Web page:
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14 Top Tips That Will Keep You Safe in the Modern World

Every day, crooks and scammers come up with new ways of gaining access to your bank account information and instantly robbing you of your money. This is why, when surfing the World Wide Web, you should never lose vigilance.

Today Bright Side tells you of the most widespread schemes that criminals use to get inside your pocket. We also offer some useful advice on how to protect yourself and your family!

14. Online shopping: paying for non-existent goods and services

The scam works like this: your attention is attracted by some contextual advertising (a special offer on the latest smartphone models; a chance to purchase holiday tickets with a 50% or even 90% discount, etc). You click on the link and leave your contact details on the website. A few minutes later, you are contacted by a girl with a pleasant voice who informs you that there is only one item of the product left in stock, and, unless you want it to be auctioned off, they need a 100% deposit.

Of course, you won’t get what you paid for. At best, you’ll be mailed a knock-off of a famous brand. And when it comes to buying tickets, you’ll likely be booked on a nonexistent flight. What’s absolutely certain is that the full price of the product or service will be instantly taken from your account to end up in some unknown scammer’s purse.

How to protect yourself:

  • You should only buy tickets, goods, or services from websites owned by the manufacturers, authorized sales representatives, or official carriers.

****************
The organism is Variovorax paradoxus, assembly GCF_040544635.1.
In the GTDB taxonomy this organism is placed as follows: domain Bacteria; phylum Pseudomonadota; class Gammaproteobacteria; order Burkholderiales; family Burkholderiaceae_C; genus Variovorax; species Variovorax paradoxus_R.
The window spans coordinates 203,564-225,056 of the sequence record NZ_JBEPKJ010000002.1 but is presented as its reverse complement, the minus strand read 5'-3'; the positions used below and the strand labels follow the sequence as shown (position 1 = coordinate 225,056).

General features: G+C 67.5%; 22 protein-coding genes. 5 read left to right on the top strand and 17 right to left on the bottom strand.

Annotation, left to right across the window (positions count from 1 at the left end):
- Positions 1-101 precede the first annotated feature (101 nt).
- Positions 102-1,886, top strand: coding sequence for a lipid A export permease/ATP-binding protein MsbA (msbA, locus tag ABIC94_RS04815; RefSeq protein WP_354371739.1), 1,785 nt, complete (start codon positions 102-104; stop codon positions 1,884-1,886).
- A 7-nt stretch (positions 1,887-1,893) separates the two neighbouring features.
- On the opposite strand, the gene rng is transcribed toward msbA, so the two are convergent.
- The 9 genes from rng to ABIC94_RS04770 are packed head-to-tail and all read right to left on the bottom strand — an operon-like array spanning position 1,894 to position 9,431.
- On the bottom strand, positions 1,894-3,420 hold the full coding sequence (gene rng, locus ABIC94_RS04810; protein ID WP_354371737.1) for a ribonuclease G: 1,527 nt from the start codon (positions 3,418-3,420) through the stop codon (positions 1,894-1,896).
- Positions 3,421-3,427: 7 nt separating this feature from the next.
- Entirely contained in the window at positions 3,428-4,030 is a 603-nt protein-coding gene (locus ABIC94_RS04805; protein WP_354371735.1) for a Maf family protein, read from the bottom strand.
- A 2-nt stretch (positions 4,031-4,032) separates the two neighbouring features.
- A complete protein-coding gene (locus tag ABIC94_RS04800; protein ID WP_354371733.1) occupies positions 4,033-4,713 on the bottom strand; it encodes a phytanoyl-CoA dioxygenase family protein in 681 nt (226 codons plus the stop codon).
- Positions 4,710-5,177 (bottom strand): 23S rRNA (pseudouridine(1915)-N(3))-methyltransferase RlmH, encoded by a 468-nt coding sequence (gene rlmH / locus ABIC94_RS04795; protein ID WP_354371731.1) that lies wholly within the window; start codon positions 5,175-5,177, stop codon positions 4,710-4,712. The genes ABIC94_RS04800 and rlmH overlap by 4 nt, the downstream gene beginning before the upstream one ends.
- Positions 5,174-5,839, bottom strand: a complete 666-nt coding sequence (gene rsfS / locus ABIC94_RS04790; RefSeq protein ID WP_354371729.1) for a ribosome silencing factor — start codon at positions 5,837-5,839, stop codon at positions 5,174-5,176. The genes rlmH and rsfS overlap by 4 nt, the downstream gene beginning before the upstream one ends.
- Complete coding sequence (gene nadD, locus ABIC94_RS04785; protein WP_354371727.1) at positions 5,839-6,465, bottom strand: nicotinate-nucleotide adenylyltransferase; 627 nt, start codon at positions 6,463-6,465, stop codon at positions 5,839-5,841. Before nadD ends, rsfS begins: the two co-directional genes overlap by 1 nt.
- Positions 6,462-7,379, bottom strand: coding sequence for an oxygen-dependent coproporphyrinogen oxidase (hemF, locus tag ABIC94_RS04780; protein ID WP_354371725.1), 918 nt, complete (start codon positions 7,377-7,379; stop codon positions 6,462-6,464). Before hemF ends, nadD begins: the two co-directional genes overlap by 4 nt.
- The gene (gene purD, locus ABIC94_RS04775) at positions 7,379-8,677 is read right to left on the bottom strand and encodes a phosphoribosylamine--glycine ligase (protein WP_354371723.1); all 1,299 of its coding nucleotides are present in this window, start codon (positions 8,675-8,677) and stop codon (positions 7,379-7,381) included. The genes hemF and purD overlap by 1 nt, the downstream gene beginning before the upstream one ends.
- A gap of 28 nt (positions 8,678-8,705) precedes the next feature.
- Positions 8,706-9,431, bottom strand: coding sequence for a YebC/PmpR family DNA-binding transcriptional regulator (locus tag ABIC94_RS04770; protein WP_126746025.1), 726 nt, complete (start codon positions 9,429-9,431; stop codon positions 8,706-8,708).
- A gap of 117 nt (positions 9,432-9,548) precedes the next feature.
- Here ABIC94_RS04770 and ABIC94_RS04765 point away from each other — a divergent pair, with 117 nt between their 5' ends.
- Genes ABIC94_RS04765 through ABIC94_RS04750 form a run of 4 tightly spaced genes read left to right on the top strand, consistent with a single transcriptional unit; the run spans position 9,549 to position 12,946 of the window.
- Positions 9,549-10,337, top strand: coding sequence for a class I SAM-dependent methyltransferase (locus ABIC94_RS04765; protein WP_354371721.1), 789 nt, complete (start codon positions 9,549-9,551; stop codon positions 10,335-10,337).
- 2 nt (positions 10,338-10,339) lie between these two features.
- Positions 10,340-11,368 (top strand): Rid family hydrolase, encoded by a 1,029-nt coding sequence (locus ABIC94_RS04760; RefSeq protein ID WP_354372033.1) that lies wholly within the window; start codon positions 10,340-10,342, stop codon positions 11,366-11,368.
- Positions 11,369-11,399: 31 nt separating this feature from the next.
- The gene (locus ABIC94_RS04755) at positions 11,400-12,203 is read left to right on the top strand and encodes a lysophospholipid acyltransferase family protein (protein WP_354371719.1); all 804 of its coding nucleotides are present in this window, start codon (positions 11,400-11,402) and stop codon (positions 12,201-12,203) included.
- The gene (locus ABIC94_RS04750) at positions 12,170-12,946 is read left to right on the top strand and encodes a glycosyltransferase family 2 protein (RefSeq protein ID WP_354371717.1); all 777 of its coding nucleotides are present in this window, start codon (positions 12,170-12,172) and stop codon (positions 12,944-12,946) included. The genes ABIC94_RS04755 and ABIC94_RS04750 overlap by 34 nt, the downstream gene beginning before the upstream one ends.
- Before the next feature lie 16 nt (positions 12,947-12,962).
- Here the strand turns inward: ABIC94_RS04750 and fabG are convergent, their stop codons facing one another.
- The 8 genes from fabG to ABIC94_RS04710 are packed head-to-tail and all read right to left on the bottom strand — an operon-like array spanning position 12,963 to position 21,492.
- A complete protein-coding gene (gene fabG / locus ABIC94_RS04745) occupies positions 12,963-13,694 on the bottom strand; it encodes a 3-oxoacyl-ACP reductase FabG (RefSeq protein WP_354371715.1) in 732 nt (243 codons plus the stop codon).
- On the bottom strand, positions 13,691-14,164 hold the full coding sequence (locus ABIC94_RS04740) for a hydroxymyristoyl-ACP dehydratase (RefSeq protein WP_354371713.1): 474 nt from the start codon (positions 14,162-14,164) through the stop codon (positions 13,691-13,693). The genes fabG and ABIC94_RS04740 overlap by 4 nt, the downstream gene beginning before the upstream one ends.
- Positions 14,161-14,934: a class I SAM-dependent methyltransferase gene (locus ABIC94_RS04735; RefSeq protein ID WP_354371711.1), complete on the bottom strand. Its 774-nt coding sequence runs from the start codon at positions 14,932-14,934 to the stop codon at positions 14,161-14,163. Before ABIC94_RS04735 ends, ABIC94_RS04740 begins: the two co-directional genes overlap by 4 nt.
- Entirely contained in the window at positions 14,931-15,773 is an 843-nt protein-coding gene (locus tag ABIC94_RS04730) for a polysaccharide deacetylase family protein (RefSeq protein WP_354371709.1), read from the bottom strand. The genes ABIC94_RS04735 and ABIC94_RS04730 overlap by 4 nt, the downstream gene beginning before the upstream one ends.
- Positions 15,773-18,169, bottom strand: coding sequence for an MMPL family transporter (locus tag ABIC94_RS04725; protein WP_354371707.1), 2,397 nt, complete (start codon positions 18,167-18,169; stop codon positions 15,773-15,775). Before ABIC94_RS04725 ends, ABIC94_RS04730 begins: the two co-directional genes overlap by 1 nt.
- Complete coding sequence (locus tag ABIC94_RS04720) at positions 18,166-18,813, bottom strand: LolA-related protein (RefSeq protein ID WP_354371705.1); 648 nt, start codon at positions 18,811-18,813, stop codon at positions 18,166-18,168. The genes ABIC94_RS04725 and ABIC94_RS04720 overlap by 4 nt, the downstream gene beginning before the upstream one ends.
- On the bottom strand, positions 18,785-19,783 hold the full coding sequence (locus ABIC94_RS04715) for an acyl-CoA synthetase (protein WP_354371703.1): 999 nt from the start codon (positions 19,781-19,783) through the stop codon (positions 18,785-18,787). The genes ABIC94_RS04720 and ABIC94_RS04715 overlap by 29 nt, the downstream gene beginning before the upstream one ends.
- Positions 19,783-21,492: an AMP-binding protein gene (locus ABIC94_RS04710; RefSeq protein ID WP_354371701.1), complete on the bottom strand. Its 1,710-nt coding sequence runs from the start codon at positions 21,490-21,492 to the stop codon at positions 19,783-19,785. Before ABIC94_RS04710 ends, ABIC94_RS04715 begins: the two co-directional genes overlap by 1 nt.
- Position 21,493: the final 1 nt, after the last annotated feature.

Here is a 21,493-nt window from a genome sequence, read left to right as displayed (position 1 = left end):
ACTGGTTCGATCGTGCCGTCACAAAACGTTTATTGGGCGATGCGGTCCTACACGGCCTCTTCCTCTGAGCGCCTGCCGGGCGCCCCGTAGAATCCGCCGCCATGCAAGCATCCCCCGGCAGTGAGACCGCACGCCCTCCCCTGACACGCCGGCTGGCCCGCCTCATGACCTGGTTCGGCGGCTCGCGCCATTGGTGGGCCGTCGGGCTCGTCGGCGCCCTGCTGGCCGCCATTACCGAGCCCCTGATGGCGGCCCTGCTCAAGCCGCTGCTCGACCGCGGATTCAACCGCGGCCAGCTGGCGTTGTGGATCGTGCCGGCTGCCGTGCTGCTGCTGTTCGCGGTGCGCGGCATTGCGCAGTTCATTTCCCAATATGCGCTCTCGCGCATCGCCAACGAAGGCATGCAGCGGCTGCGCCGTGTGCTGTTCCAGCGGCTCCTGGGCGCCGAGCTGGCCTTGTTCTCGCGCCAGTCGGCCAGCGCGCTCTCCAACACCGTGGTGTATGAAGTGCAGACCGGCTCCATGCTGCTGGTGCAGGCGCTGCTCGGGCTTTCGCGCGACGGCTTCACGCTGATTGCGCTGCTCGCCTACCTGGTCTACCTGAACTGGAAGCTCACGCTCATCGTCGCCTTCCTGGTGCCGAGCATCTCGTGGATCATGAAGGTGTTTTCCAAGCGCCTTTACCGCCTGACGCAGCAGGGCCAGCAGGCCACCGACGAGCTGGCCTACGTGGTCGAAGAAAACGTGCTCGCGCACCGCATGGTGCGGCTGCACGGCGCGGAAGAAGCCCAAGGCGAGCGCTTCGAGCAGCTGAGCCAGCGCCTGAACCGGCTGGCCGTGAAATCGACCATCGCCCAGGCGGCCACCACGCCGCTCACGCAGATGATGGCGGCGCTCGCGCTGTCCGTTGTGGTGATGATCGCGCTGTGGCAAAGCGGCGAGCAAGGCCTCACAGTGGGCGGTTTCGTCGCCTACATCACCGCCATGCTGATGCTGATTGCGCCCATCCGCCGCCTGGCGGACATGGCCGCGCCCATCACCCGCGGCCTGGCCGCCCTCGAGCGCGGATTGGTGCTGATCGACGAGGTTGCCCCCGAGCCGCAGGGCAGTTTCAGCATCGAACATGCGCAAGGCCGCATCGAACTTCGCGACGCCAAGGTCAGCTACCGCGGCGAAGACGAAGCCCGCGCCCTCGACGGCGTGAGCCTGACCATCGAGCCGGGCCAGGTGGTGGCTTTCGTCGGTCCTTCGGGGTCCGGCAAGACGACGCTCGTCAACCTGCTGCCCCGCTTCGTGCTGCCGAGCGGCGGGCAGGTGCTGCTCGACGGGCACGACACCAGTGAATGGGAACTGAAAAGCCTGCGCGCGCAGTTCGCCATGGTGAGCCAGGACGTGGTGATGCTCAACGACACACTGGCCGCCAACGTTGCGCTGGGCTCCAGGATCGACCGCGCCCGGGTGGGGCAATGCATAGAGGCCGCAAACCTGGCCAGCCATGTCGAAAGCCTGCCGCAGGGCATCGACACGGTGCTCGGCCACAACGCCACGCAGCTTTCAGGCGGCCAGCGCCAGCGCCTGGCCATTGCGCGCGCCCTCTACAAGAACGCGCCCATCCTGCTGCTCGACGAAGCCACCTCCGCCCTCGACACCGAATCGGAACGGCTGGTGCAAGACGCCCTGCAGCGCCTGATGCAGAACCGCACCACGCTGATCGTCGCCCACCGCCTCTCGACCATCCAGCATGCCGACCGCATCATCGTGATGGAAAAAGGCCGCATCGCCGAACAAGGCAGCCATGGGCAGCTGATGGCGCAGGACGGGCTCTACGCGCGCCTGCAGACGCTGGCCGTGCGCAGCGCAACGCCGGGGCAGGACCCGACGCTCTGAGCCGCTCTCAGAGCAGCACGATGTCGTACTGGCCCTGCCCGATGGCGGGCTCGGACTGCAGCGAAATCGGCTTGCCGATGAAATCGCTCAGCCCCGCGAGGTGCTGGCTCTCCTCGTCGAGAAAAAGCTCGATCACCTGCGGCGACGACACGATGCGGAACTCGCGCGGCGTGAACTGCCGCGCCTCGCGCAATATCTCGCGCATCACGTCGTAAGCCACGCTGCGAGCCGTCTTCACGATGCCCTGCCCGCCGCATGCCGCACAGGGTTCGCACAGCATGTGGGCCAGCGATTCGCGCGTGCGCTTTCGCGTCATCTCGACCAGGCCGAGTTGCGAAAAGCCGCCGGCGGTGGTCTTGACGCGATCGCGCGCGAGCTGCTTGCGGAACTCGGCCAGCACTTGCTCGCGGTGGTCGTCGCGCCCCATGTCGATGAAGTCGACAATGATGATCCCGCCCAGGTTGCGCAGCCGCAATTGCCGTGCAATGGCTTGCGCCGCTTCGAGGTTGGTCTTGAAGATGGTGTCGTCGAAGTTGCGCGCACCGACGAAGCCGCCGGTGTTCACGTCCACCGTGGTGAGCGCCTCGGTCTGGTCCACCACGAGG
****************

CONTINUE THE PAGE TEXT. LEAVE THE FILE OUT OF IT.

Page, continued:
• Remember that no goods or services can be sold at a price cheaper than the one set by its manufacturer/provider. If some online store offers to sell you a phone you’ve long wanted to buy for a price 2-3 times lower than the one stated on the official manufacturer’s website, be in no doubt: you’re in for a scam.

13. Philanthropy scams

Donating money to good causes is currently becoming a fashionable trend. Not surprisingly, all kinds of crooks are eager to get in on the action. This type of fraud occurs primarily on social networks in the form of pleas for help.

Usually, the links provided in such posts lead to charities and humanitarian organization databases which contain very real stories of people and animals in need. However, the account numbers listed below are sure to belong to scammers.

How to protect yourself:

  • Remember that charity fundraising is not carried out by means of private or anonymous accounts.

  • A bank account should always contain relevant information. By that, we don’t mean a credit card number but a beneficiary account number, correspondent account details, BIN, TIN, etc.

  • As for charity appeals from individuals, communication is the only way to determine the truth. In most cases, even a brief conversation can help determine the person’s genuine intentions.

12. Selling your things online

Selling your belongings over the Internet is becoming ever easier, but it is important to be on guard against criminals.

Let’s say you’re trying to sell your old iPhone. You place an online ad, and that very same day you get a message from someone saying that he/she is ready to buy the gadget. The only trouble is the person is anxious whether he/she would be able to log in to iCloud.

The scammer gives you the username and password to his/her account. As soon as you log in, your phone gets tied to the criminal’s account and is blocked remotely. To unblock your phone, you’ll have to transfer money to the scammer’s card.

How to protect yourself:

  • Never log in to other people’s accounts, and especially avoid downloading any programs to your device, be it a computer or phone.